Although the United States has a central role to play in these battles in rare cases such as Afghanistan (and, should things worsen dramatically, tribal parts of Pakistan), whenever possible counterinsurgency is best done by local forces. The United States can play a critical role in integrating intelligence, improving communications, and most important, honing the tactical skills of local forces. Still, the United States cannot expect to enter these countries as local saviors. Even with the best of intentions, foreigners can generate a nationalistic backlash among local citizens who otherwise feel little sympathy for the insurgents.[3] Significant numbers of U.S. troops destroy the legitimacy of local governments and allow the insurgents to claim that they are fighting for the people against outsiders: a damning criticism.

The most important military units for this task will be special operations forces (SOF), which currently number around 50,000. SOF will train foreign troops to fight insurgents, liaise with local populations, help gather intelligence, and otherwise serve as the foundation for the military’s broader efforts against terrorism and insurgency. But counterinsurgency training involves more than just the allied army: it should include police, intelligence services, and paramilitary forces. This concept of “Foreign Internal Defense” can be resurrected and used once more against insurgencies. Building a strong police force is particularly important – usually much more important than aiding a military. Police typically are far better suited to defeating small groups, as they often know the communities well and are trained to use force discriminately.

Unlike the Italian Carabinieri or the Spanish Guardia Civil, the United States lacks a national police that has a paramilitary component, making it difficult to identify an obvious bureaucratic candidate for such an important training mission. The State Department is too small for a massive training mission, and programs in the Department of Justice are limietd. Thus the mission falls upon the Department of Defense, which historically has resisted the foreign internal defense mission.[4] One bureaucracy should be tasked to take the lead on this mission, and Congressional pressure should be focused on ensuring it remains a priority.

Finally, the United States must preserve the capacity to topple regimes that provide substantial support for foreign terrorists. Part of the reason that there are no current governments providing support for terrorists like the Taliban’s Afghanistan did is because governments fear a massive U.S. military response if they provide unconditional support for terrorism. Maintaining this fear is necessary to limit state support for terrorism.

II. Improving Intelligence

Countries dedicated to preventing terrorist attacks around the globe must view the preservation and enhancement of intelligence as a top priority. Although U.S. intelligence is regularly criticized for its “failures,” I believe that a key component of intelligence success—liaison with foreign services—has gone well since 9/11, and that the global intelligence effort against al-Qa’ida and its affiliates is strong. The bigger problem is limited domestic intelligence capabilities.

Although the United States should strive to improve its unilateral intelligence capabilities, for counterterrorism purposes these must at times take a back seat to liaison concerns. Foreign liaison is the single greatest element of successful counterterrorism. Only local governments have the numbers, legal authorities, and means of influence to comprehensively gather intelligence on the global salafi jihadist movement. If America attempts an independent operation abroad, be it a controversial attempt to recruit a foreign government official in Indonesia or a targeted killing operation in Pakistan, it must weigh any possible gains against the potential loss of government intelligence cooperation.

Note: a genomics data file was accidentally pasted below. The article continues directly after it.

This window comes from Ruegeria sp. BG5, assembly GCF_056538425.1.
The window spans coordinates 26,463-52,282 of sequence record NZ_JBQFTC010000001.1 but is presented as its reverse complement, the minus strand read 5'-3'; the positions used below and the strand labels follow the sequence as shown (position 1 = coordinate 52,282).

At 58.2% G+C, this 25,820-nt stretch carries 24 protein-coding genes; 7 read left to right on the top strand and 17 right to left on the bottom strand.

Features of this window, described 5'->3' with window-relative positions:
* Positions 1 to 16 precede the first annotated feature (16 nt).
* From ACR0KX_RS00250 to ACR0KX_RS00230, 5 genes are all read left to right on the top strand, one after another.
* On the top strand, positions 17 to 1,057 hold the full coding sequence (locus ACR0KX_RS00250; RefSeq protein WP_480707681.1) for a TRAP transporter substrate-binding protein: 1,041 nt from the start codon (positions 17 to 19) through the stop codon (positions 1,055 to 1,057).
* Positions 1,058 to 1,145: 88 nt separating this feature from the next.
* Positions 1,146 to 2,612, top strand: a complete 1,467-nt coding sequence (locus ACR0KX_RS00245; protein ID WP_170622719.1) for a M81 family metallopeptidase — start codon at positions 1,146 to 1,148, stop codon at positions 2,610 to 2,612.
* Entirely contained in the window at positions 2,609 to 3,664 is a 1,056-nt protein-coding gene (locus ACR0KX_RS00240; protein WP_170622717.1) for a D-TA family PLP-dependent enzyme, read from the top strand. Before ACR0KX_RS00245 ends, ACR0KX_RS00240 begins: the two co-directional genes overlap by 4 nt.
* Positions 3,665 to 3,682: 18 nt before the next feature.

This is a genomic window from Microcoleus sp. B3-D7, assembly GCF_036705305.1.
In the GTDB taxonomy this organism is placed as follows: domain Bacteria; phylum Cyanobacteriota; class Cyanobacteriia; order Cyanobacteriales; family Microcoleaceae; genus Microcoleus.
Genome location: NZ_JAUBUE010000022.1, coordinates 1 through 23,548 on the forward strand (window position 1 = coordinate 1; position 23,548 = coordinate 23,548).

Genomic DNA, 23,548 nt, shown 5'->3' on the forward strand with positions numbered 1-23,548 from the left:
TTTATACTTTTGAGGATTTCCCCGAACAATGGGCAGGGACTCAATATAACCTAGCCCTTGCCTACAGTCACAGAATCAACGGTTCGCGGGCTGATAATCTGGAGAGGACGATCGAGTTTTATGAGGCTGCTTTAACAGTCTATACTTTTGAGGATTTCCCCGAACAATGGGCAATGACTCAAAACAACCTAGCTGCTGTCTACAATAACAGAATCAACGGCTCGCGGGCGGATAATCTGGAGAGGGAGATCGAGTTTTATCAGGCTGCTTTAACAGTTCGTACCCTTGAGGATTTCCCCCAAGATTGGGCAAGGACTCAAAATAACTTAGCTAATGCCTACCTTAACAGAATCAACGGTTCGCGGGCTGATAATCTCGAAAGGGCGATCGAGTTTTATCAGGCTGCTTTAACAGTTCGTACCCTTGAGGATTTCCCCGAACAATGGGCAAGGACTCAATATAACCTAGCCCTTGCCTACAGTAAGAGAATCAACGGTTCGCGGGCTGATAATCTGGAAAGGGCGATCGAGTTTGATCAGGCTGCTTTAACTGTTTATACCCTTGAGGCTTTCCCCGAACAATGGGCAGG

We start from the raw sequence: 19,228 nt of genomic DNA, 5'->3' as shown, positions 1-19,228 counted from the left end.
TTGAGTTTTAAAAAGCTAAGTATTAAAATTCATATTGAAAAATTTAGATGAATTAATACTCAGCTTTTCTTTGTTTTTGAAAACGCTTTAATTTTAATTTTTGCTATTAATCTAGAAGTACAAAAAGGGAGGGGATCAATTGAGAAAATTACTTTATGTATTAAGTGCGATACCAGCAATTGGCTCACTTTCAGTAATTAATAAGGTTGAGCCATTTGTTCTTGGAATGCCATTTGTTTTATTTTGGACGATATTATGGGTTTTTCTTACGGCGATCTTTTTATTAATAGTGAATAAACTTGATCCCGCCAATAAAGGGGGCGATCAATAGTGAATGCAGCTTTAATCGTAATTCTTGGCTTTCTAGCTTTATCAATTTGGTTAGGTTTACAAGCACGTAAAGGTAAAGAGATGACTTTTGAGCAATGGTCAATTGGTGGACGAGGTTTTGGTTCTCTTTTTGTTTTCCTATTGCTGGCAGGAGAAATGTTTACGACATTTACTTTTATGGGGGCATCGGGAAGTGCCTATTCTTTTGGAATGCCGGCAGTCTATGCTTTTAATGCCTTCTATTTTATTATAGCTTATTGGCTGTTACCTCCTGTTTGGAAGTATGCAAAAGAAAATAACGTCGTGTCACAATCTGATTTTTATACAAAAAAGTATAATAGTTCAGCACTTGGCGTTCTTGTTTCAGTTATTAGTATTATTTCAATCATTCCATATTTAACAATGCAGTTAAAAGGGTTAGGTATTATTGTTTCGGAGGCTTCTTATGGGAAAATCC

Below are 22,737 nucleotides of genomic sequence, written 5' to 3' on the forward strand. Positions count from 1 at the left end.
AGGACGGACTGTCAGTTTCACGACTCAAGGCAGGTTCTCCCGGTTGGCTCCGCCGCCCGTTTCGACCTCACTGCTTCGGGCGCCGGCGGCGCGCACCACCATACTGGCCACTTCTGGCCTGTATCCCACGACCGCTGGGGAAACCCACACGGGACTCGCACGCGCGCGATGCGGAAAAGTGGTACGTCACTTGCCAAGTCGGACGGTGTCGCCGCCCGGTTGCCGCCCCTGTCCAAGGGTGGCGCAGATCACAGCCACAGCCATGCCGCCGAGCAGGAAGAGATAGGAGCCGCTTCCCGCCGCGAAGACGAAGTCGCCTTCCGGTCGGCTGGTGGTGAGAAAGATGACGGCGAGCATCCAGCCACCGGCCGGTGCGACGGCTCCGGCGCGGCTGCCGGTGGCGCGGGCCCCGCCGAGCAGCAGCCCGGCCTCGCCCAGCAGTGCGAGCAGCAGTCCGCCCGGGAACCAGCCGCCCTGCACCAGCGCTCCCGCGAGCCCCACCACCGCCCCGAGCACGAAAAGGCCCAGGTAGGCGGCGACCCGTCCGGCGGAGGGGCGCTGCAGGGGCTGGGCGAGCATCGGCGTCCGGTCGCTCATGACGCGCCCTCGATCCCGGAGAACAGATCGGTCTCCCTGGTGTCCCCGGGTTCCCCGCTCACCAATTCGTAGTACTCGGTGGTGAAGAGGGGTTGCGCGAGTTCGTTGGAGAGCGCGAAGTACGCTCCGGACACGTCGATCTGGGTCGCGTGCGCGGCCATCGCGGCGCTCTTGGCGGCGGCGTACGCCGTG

Nor can intelligence gathering be divorced from the issue of winning popular support, requiring attention to the information campaigns as discussed below. If allied governments are not popular (or not sufficiently feared), they will not be able to gather the necessary intelligence from their populace. Local residents may see terrorists as heroes—more Robin Hood than criminals to be arrested. In Pakistan’s tribal areas, bin Ladin remains far more popular than the United States, with local leaders clearly reluctant to provide information on his whereabouts.

U.S. intelligence capabilities are far weaker with regard to terrorism at home than they are concerning terrorism abroad. After over six years, the FBI still is far from being fully effective on counterterrorism. Ensuring a functioning domestic intelligence system must be a national priority. If we fail to gather accurate intelligence, we will not allocate resources properly, and the result will be both a tremendous waste of resources and glaring gaps in intelligence. Most important, we will miss opportunities to disrupt plots before they reach fruition.

At the very least, the United States should explore options for separating the FBI’s intelligence function from its other operations, either by creating a separate agency that focuses exclusively on domestic intelligence or by placing the domestic intelligence function within the Department of Homeland Security. Creating a separate agency makes the most sense on paper, but American suspicions of the very idea of “domestic intelligence,” even if the new agency’s powers were the same as those already given to the FBI, might make this a political non-starter. But DHS already has a mandate to reach out to the private sector and other areas outside the government. Moreover, because DHS is not a law enforcement agency, it does not threaten American citizens and appears less menacing to key communities in the United States.